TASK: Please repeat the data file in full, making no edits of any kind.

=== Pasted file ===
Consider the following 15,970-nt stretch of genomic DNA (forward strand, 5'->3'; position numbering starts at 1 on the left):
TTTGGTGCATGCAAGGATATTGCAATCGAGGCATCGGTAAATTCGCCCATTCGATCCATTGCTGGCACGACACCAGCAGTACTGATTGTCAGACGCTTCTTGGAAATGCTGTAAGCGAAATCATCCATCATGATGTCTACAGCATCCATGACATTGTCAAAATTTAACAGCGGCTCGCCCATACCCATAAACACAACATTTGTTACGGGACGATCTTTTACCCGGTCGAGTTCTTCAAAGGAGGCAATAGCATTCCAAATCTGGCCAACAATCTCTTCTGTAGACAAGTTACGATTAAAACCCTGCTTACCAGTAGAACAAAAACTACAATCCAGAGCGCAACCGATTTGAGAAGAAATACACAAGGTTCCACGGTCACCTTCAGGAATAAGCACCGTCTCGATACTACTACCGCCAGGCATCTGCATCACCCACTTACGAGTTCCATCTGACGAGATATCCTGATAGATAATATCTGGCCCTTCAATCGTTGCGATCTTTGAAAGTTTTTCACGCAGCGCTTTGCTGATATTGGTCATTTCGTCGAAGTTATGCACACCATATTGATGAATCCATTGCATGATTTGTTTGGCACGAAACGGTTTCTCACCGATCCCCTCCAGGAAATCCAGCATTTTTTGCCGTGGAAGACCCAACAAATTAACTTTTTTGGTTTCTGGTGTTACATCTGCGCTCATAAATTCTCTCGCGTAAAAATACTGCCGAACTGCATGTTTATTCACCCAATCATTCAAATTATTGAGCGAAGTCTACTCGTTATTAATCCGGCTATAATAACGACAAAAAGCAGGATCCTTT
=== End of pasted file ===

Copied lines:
Consider the following 15,970-nt stretch of genomic DNA (forward strand, 5'->3'; position numbering starts at 1 on the left):
TTTGGTGCATGCAAGGATATTGCAATCGAGGCATCGGTAAATTCGCCCATTCGATCCATTGCTGGCACGACACCAGCAGTACTGATTGTCAGACGCTTCTTGGAAATGCTGTAAGCGAAATCATCCATCATGATGTCTACAGCATCCATGACATTGTCAAAATTTAACAGCGGCTCGCCCATACCCATAAACACAACATTTGTTACGGGACGATCTTTTACCCGGTCGAGTTCTTCAAAGGAGGCAATAGCATTCCAAATCTGGCCAACAATCTCTTCTGTAGACAAGTTACGATTAAAACCCTGCTTACCAGTAGAACAAAAACTACAATCCAGAGCGCAACCGATTTGAGAAGAAATACACAAGGTTCCACGGTCACCTTCAGGAATAAGCACCGTCTCGATACTACTACCGCCAGGCATCTGCATCACCCACTTACGAGTTCCATCTGACGAGATATCCTGATAGATAATATCTGGCCCTTCAATCGTTGCGATCTTTGAAAGTTTTTCACGCAGCGCTTTGCTGATATTGGTCATTTCGTCGAAGTTATGCACACCATATTGATGAATCCATTGCATGATTTGTTTGGCACGAAACGGTTTCTCACCGATCCCCTCCAGGAAATCCAGCATTTTTTGCCGTGGAAGACCCAACAAATTAACTTTTTTGGTTTCTGGTGTTACATCTGCGCTCATAAATTCTCTCGCGTAAAAATACTGCCGAACTGCATGTTTATTCACCCAATCATTCAAATTATTGAGCGAAGTCTACTCGTTATTAATCCGGCTATAATAACGACAAAAAGCAGGATCCTTT